Most of the time I am a happy person, and most people don't even know I'm sick, but this has been a tough week.  I've felt sick this week, so I'm having difficulties getting motivated to study for class.  So after reading your message I think I'm going to go visit Victoria's Secret and maybe that will help get me motivated:)

 

Good luck to you:) and thanks for the inspiration!

 
April 15, 2007, 2:53 am CDT

Hello

I am new here on this particular message board.  I have Lung disease. Interstatial Lung disease.  I am on Oxygen continuously.  I Had Lung surgery about 39 days ago and I'm still not over it at all.  I am still waiting for a good day.

 

My sleep is disturbed terribly, because my breathing is shallow.

 

I am hopeful.  But there are those moments,....the quiet ones....I live alone...and mostly that's good because I don't have to put up with "your always in bed" I can tell myself that. But then I am a surviver and I mentally know that being in bed is not a good thing but I also believe that in my heart of hearts that it is a temporary thing for me......

 

But there are a few moments that I think ....what if ....I live like this....then what??? THis can't be happening, or can it?   It better NOT!!!

 

I have to find it in myself to fight this thing somehow.... the Dr put me on Cortizone and strong dose of it and Lord only knows if it is part of what is putting me down or not.  I've been up all night long.  I sleep at odd times. I can't help this change. I trying to change that as well.

 

It's been a struggle.  I still am in great pain from the surgery.  And am short of breath and tire out easily.  But I am staying strong.  I have great Faith in MY Lord and Saviour.  Hope to get to know you out there and maybe help someone of you as well.  I will be a shoulder and an ear for you too...... love maggie

 
April 29, 2007, 10:24 pm CDT

necrobiosis lipoidica incurable. Hardly!

     Strangers often assume that my lower legs, (and areas of my upper legs), have been severely burned.  My lower legs are primarily covered in scar tissue and I have some open wounds, (currently only on one lower leg).  Most of the skin on my lower legs is brownish-red, and there are some brownish-red spots on my upper legs, also.  But the discoloration and the wounds were not caused by any burn.  Rather, they resulted from a rare disease called necrobiosis lipoidica diabeticorum, (NLD).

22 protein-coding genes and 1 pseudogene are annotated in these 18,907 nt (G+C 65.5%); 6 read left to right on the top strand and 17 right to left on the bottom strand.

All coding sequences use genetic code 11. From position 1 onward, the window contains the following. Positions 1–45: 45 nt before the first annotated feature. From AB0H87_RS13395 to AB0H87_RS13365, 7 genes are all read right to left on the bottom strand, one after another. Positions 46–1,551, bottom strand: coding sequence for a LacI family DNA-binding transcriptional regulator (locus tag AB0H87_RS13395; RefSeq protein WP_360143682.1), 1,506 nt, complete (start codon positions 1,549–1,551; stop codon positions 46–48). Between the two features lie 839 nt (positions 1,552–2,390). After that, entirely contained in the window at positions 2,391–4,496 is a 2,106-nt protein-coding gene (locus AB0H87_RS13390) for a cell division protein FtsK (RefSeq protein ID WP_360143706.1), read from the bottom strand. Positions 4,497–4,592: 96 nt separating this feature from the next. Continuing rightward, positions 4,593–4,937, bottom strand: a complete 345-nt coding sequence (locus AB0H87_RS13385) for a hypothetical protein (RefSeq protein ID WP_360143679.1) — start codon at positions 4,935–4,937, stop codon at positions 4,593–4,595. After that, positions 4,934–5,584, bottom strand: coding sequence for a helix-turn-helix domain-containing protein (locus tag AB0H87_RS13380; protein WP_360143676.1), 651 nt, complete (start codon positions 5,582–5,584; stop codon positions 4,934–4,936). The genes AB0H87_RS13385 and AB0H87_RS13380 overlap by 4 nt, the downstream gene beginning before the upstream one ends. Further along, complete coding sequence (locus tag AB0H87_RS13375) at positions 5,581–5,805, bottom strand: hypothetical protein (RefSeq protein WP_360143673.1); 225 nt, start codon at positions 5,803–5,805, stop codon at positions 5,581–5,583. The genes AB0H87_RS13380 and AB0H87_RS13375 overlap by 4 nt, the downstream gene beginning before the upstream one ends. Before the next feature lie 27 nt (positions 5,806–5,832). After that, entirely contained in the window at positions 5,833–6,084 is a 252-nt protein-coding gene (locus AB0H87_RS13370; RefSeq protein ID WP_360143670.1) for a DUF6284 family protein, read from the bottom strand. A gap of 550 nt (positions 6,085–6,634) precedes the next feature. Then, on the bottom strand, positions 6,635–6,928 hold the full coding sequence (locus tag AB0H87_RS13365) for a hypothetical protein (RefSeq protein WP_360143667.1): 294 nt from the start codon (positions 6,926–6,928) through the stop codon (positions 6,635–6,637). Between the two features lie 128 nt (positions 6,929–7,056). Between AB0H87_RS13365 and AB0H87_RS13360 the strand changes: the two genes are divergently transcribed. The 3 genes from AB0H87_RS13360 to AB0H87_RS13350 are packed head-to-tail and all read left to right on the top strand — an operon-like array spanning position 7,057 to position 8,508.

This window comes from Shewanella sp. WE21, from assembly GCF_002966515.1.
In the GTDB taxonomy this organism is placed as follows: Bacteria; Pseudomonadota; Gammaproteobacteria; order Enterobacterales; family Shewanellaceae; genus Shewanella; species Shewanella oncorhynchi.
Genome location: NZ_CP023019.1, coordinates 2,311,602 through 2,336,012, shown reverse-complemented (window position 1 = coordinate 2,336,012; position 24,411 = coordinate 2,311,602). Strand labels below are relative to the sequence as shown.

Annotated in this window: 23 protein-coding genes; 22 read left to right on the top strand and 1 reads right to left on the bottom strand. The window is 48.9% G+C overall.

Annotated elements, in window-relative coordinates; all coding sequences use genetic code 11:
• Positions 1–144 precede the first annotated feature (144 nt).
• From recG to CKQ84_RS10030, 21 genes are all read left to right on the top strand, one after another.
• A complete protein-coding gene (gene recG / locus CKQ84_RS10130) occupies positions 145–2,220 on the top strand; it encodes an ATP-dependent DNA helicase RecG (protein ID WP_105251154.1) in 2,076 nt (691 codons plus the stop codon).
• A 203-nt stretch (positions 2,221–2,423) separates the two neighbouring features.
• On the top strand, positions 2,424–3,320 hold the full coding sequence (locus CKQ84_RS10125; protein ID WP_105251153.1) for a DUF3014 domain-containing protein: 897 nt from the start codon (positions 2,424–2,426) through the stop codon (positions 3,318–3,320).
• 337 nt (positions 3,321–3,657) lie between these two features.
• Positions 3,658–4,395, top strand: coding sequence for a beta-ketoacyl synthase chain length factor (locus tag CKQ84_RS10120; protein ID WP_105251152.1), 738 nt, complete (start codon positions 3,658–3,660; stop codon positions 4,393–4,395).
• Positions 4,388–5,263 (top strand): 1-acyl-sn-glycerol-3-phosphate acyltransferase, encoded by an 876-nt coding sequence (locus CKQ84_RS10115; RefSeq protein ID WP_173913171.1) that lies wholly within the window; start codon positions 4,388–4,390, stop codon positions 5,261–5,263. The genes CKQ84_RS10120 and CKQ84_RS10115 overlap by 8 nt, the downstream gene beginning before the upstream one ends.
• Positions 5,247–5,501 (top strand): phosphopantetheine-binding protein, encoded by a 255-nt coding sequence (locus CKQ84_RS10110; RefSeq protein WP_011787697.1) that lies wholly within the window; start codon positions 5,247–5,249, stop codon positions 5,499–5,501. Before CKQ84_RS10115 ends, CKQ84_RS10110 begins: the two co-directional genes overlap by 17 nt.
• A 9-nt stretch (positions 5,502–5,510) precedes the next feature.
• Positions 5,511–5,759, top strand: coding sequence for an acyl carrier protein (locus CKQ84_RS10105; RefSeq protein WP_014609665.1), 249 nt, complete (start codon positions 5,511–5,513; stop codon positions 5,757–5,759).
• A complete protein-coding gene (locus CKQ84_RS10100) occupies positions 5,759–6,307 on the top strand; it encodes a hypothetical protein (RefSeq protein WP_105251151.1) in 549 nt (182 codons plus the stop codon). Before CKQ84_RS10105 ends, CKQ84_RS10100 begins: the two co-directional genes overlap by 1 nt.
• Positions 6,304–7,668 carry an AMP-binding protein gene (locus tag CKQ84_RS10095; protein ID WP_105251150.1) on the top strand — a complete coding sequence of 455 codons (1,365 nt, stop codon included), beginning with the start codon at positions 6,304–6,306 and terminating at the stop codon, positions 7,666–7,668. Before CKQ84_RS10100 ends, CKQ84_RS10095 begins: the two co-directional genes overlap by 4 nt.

No, I am not diabetic.  But most who develop NLD are.  Hence, the 'diabeticorum' tacked on the end.  I have NL.  No D.

 

     Many doctors had told me that NL(D) was incurable.  That I was stuck with the brownish-red spots for life.  And that was bad, but hardly the worst aspects of the disease.  Because in severe cases as I have experienced, NL(D) can be life threatening due to complications. 

 

     My own immune system has been attacking my skin, making it weak so that the skin can break open or ulcerate.  The ulcers, or open wounds, are slow to heal.  Too, they are at risk for becoming infected.  And last year ulcers did become infected.  I spent month after month on IV antibiotics, only for the infection to become resistant to them.  In the end my local hospital sent me home on a final, higher dose of IV antibiotics, siting that there was nothing more that could be done for me there.

 

     Thankfully, a major hospital was able to do more.  I was prescribed silver-coated bandages, (yes, real silver), an environment that the bacteria cannot withstand contact with.  The bandages have done wonders to fight the infection.

 

     However, infection was only part of the problem.  New ulcers and recurring infections were the risk unless I could somehow stop the attack on my skin.  In the past that had been addressed with long-term courses of oral steroids.  But those had their own horrible side effects.  Further, my doctors had told me that it was no longer safe for me to continue taking the courses.